While Microsoft has made Vista's desktop a clean environment on which the Windows Sidebar can really shine as the main component, it completely removed all of the familiar icons from Windows XP. Missing in action are the Computer, Documents, Network, and Internet Explorer icons. In fact, the only icon on Vista's desktop is the Recycle Bin. Fortunately, you can easily put all those missing icons back on the desktop.
In this edition of the Windows Vista Report, I'll show you the two procedures you'll need to return Computer, Documents, Network, and Internet Explorer icons to your desktop. You can even put the Control Panel icon on your desktop.
Restoring the Computer, Documents, and Network iconsFiguring out where to start with restoring the Computer, Documents, and Network icons to the desktop can be a bit tricky, especially if you don't know where to look. To begin, right-click on the desktop and select the Personalize command from the Context menu (Figure A).
Right-click on the desktop and select the Personalize command.When you do, you'll see the Personalization folder from the Control Panel. If you're like most users transitioning over from Windows XP, you would immediately begin scanning through the icons in the Personalization folder and might select Desktop Background or even Display Settings. However, in order to restore your desktop icons, don't select a Control Panel icon -- instead, select the Change Desktop Icons command in the Tasks section in the upper left corner of the folder window (Figure B). Believe it or not, it's very easy to miss this command.
You click the Change Desktop Icons command, which is hiding in plain sight in the Tasks section.When the Desktop Icon Settings dialog box (Figure C) appears, you'll see that it is very similar to Windows XP's Desktop Items dialog box, which you used to access by clicking the Customize Desktop button on the Desktop tab of the Display Properties dialog box. Restore the Computer, Documents, and Network icons simply by selecting the appropriate check boxes. As a bonus, you can also add the Control Panel to the desktop.
Once you access the Desktop Icon Settings dialog box, restoring the icons is a quick and easy procedure.If you wish, you can select any one of the example icons in the center pane and click the Change Icon button, choosing from hundreds of alternative icons (Figure D).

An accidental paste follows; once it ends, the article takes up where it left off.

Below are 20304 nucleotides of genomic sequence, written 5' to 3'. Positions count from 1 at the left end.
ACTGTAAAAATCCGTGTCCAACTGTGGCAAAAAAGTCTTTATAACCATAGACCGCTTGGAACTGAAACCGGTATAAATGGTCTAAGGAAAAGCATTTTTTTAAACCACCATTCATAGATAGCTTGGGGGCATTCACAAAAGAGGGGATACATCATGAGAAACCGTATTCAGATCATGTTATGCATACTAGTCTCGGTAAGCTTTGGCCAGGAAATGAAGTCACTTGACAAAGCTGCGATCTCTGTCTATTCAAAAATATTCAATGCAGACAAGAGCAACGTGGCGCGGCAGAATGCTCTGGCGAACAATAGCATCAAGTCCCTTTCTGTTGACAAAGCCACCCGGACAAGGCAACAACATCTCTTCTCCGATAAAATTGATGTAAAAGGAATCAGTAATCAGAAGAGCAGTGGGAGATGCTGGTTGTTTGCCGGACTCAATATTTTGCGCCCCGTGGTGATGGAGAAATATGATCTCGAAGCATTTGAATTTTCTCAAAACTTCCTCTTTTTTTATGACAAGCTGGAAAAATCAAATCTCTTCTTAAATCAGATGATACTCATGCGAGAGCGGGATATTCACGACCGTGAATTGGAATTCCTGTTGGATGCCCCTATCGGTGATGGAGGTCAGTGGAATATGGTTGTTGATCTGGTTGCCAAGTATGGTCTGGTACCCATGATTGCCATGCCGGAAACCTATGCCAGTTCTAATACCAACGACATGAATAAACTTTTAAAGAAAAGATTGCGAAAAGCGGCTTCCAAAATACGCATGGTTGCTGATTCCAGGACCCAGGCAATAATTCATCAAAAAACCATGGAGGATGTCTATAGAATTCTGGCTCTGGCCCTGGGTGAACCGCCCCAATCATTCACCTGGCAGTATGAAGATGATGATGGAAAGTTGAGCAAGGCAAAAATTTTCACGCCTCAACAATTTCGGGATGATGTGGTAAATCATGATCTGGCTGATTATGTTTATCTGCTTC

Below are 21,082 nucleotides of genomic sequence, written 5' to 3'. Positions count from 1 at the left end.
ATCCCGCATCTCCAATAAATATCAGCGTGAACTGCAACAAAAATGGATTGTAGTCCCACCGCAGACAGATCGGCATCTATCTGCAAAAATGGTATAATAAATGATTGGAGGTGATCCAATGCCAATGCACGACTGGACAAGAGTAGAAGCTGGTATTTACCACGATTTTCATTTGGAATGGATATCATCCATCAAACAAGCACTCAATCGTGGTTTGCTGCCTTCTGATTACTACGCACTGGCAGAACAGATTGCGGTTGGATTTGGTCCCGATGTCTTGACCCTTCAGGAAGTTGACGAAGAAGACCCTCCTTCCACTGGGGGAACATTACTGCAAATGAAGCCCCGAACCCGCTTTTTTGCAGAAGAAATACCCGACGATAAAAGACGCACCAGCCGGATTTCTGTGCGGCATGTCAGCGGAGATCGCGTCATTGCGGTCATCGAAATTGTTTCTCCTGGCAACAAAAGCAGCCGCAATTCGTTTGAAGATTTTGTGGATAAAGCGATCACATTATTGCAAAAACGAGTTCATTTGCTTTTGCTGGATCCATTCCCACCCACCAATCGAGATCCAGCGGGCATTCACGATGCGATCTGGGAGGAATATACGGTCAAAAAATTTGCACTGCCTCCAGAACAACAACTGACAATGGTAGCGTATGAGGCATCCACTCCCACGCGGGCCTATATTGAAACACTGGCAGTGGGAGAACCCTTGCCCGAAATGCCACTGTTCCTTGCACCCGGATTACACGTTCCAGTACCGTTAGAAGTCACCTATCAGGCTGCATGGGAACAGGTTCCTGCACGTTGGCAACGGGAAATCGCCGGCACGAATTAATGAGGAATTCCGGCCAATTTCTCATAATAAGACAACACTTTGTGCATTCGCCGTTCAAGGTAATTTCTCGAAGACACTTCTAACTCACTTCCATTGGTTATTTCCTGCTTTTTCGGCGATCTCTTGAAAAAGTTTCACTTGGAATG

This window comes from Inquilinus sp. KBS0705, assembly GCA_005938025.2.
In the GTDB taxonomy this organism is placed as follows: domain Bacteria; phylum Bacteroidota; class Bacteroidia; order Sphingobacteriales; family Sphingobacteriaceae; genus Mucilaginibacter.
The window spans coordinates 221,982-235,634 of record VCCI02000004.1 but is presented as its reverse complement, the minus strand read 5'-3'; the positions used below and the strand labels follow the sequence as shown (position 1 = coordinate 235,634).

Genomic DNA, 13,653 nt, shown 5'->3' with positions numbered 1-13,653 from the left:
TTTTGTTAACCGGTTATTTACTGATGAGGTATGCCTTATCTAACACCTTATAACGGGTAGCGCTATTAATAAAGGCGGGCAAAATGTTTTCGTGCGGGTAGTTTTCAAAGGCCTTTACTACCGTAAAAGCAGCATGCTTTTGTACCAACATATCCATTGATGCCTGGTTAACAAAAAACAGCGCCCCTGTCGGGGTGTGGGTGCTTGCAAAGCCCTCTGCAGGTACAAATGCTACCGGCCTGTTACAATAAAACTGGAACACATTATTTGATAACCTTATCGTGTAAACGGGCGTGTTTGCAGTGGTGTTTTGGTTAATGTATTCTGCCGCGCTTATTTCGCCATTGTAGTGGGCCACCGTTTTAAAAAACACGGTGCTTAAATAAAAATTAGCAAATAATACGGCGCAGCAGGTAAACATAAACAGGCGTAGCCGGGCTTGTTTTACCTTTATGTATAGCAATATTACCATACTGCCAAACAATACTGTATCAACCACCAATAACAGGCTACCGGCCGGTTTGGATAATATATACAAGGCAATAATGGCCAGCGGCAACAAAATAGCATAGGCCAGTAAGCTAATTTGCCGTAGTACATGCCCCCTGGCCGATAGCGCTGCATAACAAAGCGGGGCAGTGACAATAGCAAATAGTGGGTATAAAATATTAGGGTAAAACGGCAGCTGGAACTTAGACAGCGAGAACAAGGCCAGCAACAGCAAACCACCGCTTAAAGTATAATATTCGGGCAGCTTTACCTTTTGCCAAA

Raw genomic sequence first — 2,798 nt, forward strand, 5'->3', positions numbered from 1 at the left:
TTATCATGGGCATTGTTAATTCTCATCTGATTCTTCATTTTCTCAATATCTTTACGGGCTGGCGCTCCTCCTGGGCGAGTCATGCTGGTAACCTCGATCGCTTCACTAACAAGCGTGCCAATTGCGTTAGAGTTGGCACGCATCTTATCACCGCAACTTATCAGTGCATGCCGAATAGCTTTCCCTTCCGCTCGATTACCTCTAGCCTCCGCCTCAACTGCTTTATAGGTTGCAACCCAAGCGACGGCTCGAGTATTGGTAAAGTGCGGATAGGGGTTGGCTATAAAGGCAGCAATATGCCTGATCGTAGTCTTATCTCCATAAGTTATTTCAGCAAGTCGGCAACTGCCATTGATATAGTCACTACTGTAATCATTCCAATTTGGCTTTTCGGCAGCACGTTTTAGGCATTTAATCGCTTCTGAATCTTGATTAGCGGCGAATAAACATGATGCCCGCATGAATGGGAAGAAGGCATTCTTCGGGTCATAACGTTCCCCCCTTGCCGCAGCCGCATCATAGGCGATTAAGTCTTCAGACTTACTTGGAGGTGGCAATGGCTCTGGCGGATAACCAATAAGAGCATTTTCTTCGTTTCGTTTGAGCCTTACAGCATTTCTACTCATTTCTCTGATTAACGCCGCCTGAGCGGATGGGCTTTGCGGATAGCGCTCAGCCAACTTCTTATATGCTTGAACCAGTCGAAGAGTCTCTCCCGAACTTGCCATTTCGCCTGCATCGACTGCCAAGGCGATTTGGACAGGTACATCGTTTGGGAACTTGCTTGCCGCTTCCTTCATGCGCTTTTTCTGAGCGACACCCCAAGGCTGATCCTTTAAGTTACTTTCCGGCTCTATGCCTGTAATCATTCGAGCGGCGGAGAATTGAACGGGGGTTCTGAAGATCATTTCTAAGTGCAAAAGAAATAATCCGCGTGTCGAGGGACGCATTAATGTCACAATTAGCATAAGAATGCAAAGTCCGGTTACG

Vista's DLL files contain literally hundreds of icons from which you can choose.
Restoring the Internet Explorer icon
As you may remember, Windows XP's Desktop Items dialog box had a check box that allowed you to put Internet Explorer's icon on the desktop. However, there isn't a similar check box in Vista's Desktop Icon Settings dialog box.
In order to get the Internet Explorer icon back on the desktop, you have to edit the registry. Before I show you how, I have to remind you that editing the registry can be tricky, so make sure that you create a restore point and have a recent backup.
To launch the Registry Editor:
- Click the Start button.
- Type Regedit in the Start Search box.
- Press [Enter].
- When the Registry Editor appears, navigate to the following folder:
- Click anywhere inside the NewStartPanel folder.
- Pull down the Edit menu and select the New | DWORD (32-bit) Value command (Figure E).
Make sure that the NewStartPanel folder has the focus before you select the New | DWORD (32-bit) Value command.
- When the new value appears, type in the following code, including the brackets:
- Press [Enter] twice.
- When you see the Edit DWORD (32-bit) Value dialog box, type 0 in the Value Data text box (Figure F).
Type 0 in the Value Data text box.
- To complete the operation, click OK and close the Registry Editor. In a few moments, you'll see an Internet Explorer icon on your desktop.
What will you do with your new icons?
Now that you know how to restore icons to the Vista desktop, will you restore all of the icons or just a few? Which ones? Stop by the discussion area and let us know what you think.
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Greg Shultz is a freelance Technical Writer. Previously, he has worked as Documentation Specialist in the software industry, a Technical Support Specialist in educational industry, and a Technical Journalist in the computer publishing industry.